4. Select Add, locate the Administrators group, and provide them complete access.
  5. Add a new group, Everyone, and grant them read-only rights.
  6. To apply these adjustments to all files in the OpenSSH-Win64 folder, choose the Replace all child object permission option and click Apply.
  7. Create a new file in the OpenSSH-Win64 folder to test these permissions. An Administrator prompt should be required on Windows.

All of the preceding processes are shown in the diagram below.

The OpenSSH-Win64 folder is restricted.The OpenSSH-Win64 folder is restricted.

Using Tmux to Manage Disconnected Sessions

What an annoyance! You’re halfway through a long-running command through SSH when the Internet goes down. You have no idea what condition the Linux server is in now! Is that command complete? How are you going to get it back?

Disconnected sessions are a genuine problem with SSH, and fortunately, there is a simple remedy. A terminal multiplexer is required (tmux).

Tmux is the acronym for terminal multiplexer, as well as the name of the software.

Tmux is an SSH session manager. If you are disconnected, it “holds on” to the session and continues it running in the background. You may return to that session at a later time, or you can establish additional sessions and switch between them.

To use tmux to handle disconnected sessions, follow these steps:

  1. Run sudo zypper install -y tmux in the Linux terminal to download and install the tmux software, as shown below:

You may also use the YaST to get the tmux tool.

Tmux Utility is a program that allows you to combine many filesTmux Utility is a program that allows you to combine many files

The command-line package manager in most Linux distributions is distinct. Zypper is used by OpenSUSE. Pacman is used by Arch. Ubuntu makes use of the apt package manager. Dnf and yum are used by Red Hat. Thankfully, the syntax for all of these package managers is very same.

2. Open a PowerShell terminal on your Windows machine and SSH into your Linux server. The tutorial will use the username homelab and the IP address for the Linux server.

ssh <username>@<ip address>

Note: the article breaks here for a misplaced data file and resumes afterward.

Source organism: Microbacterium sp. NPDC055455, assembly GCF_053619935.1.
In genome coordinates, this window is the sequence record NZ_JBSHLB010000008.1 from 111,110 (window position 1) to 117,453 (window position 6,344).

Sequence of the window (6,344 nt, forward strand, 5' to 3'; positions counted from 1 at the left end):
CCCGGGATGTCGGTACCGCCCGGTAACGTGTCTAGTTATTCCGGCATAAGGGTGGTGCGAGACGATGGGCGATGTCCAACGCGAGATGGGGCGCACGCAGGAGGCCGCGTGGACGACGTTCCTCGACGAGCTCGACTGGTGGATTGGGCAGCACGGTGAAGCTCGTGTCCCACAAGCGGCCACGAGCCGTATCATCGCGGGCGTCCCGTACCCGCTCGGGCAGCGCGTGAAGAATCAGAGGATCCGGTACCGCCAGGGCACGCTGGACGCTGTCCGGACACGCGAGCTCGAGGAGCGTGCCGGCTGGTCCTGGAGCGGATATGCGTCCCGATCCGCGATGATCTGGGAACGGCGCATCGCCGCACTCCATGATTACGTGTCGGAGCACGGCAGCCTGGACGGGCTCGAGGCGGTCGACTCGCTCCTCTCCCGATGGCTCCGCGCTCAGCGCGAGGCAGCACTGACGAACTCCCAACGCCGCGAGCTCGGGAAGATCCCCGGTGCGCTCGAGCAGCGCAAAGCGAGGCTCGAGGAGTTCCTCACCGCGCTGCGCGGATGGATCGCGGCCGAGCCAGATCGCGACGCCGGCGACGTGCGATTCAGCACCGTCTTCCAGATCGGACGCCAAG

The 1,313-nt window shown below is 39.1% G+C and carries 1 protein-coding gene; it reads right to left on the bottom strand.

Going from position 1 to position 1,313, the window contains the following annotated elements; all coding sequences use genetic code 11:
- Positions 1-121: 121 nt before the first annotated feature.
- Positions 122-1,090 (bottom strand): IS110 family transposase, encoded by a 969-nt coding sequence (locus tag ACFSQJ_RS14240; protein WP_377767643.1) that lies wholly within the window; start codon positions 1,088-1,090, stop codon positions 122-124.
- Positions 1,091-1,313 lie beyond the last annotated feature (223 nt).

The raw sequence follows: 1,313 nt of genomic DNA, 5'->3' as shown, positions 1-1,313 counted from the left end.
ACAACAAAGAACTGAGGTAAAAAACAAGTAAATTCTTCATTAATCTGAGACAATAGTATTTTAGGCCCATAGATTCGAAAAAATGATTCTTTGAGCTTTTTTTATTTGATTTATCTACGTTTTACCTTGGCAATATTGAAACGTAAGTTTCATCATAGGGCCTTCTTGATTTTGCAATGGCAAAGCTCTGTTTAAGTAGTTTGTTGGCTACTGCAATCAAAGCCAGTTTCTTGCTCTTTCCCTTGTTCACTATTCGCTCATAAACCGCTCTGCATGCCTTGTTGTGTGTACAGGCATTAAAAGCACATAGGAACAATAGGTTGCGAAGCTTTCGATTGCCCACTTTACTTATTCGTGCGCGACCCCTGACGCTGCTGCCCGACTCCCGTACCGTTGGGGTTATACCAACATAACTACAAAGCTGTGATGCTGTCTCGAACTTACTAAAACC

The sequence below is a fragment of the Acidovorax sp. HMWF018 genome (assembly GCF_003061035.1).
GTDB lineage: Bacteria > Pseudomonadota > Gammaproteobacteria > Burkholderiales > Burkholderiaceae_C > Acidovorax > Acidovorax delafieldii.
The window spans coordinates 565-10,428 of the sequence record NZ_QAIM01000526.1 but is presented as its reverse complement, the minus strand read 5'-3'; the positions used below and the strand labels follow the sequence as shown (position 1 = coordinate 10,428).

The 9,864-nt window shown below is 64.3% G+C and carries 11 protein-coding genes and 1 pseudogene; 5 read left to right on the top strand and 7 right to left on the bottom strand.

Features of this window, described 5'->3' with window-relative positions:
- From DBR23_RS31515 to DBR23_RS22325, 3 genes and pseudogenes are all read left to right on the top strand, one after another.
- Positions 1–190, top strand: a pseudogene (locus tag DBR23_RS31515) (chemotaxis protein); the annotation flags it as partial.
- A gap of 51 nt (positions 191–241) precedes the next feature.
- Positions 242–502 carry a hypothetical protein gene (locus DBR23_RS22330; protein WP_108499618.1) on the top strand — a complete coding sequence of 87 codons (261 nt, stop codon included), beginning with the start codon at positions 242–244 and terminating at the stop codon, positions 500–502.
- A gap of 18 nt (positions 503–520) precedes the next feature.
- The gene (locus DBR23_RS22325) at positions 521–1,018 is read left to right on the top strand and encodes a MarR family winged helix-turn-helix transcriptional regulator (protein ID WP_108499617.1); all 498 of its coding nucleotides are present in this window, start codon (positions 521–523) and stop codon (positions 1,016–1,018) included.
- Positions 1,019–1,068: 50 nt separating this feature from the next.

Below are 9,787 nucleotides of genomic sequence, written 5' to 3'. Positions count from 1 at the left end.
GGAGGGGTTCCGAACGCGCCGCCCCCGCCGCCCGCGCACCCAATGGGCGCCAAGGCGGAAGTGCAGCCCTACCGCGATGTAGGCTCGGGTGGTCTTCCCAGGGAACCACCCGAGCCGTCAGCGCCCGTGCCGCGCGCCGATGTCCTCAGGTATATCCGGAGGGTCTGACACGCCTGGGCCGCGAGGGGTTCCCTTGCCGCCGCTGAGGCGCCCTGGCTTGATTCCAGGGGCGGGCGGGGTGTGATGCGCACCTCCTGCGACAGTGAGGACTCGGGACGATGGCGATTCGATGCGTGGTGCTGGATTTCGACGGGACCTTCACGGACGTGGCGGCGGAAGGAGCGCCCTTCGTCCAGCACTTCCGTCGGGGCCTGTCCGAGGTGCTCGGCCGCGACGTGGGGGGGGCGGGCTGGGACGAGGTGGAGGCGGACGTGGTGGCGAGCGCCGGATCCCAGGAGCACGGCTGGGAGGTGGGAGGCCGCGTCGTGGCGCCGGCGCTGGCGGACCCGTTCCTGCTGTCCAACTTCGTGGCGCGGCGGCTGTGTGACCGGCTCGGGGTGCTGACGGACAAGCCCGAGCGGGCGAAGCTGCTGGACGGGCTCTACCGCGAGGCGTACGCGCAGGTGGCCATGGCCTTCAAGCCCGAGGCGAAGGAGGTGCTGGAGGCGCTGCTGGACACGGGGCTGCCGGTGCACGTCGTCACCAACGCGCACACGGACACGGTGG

3. Once connected, execute tmux to open tmux. A green bar should appear at the bottom.

4. Execute a command that produces text. It makes no difference what it is. neofetch is used in this tutorial. You may also use ls.

5. Close PowerShell to disconnect the session. This action imitates quitting.

6. Use SSH to reconnect to your Linux server.

7. Now run tmux a to reconnect to the previous session. The output of the preceding ls command should still be visible. No data lost due to the disconnect, yay!

All of the preceding processes are shown in the diagram below.

Using a Tmux to Manage Disconnected SessionsUsing a Tmux to Manage Disconnected Sessions

You may find that you don’t have mouse support if you attempt running the Midnight Commander application inside of tmux. Instead, use mc -x to repair the problem.

Login with tmux enabled

Tmux will not be accessible in all SSH sessions by default. This may be changed by requiring tmux to connect to your SSH session every time you log in.

Assuming you’ve SSHed into your Linux server, do the following:

  1. Using the command mc, launch the Midnight Commander software.

2. Select the.bashrc file and press edit.

The.bashrc file is a batch (shell) script that runs every time you use the command line to log in.

3. At the bottom of the text file, paste the shell script code below.

tmux attach -t default || tmux new -s default fi if [-z “$TMUX”];

4. When asked, click quit and save.

5. Test the tmux auto-attach by detaching and reconnecting to your SSH session. A green bar should appear at the bottom, indicating that you are connected to a tmux session!

That’s just scraping the surface of tmux’s capabilities; it’s a very capable multitasking software. If you ask any Linux administrator what their most often used command is, they’ll most likely say tmux.

Wrap Up

The latest installment of the A Windows Guy in a Linux World blog series comes to a close now. Keep an eye on the ATA blog for the next installment!

The “code server ssh remote” is a command that allows you to SSH into your Linux machine. This can be useful for setting up terminal services.